Fairlight does not have a Global one stop shop approach to its product. It does not try to be all things to all people. It may lack a few of the bells and whistles that other DAW's provide but more than makes up for this in the quality of the things it does provide. I like this approach anyway, it allows me to choose where necessary a specialised product, or one that I happen to like using, for a particular function. For instance...Fairlight and Midi. I seem to remember criticism of Digi's implementation of MIDI. So this is not a big problem for me. I'd prefer to use my favourate sequencer/midi program anyway - which is Cubase. Fairlight interfaces with VST so I like being able to retain my freedom of choice.

The most glaring one is the ability to operate in "grid" mode referenced to bars/beats/ticks. This simple omission prevents me from
recommending their systems to anyone who is used to working on PT

A tricky one. Anybody who works on PT that comes from an analog background has to change their woking process profoundly. This comes down to personal preferences. I actually don't mind not working with "grid mode". You can quickly establish a tight enough working reference map for tracks and your song. I found it made me actually listen more rather than over-rely on visual cues, and I tend to edit by analyzing the wave form anyway. You can get as accurate and as precise as you like with Fairlight. Again any minor inconveniance I'm prepared to trade for the sheer pleasure of not hearing my sound getting crunched.

. I am not just some staunch supporter of Digi-d. In fact, I would love the opportunity to support any serious competition to Digi-d. Fairlight is almost there. It certainly exceeds digi in many areas.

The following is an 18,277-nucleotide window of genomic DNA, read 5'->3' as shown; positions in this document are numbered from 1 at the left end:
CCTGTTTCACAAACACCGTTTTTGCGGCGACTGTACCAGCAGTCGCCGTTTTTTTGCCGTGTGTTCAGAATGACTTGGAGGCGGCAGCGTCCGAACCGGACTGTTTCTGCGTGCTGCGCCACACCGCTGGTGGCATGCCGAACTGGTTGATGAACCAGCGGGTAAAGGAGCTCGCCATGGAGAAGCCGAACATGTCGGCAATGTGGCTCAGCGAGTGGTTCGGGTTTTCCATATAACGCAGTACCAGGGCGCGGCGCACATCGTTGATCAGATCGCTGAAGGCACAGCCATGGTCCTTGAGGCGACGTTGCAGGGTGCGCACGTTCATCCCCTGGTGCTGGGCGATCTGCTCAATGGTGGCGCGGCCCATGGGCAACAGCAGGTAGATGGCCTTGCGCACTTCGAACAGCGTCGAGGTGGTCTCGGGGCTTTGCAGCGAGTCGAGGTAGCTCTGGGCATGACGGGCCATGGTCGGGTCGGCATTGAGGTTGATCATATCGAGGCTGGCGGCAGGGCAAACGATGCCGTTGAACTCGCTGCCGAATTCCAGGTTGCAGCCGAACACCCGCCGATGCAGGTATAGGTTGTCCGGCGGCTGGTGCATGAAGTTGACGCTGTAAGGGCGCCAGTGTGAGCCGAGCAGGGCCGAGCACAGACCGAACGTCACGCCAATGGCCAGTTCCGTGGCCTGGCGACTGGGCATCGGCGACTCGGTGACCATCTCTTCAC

A common perception of Fairlight is that it is some hugely mega-expensive DAW and ProTools isn't. If you follow PT users advice, and look at the set up that a serious PT rig involves, starting from nothing, you'd be surprised at just how cost effective Fairlight is.

But Fairlight has to listen to the music making community very carefully if they are serious about taking on the PT behemoth.

I think the music making community should do themselves a favour and listen to the quality of the sound that Fairlight gives you. After my experience I can now:
Rest assured that I can use all the outboard gear that I love, without having to cope with latency issues, and synchronisation "creep".

So just MHO.

Plus it looks really pretty at night.
And my girlfriend slept with it and it respected her in the morning.

Henchman Sat, 07/06/2002 - 10:23

There are 2 ways to deal with the grid situation.

1. Use the IBM command=Insert Beat Marker. This allows you to create a grid nased on tempo.

2. If you need a finer grid ie 16th notes. What i do is always record to a click synched from a sequencer. If I need a 16th note grid, I'll create a 16th note click. Record that into the Fairlight, and use the gate function. Now I have an audio clip every 16th note. I have a macro the will insert a marker at the head of each separate audio clip. Presto 16th note grid. Using that with the arrow keys to jump around makes editng a snap.

This quite easy and quick to do.

Mark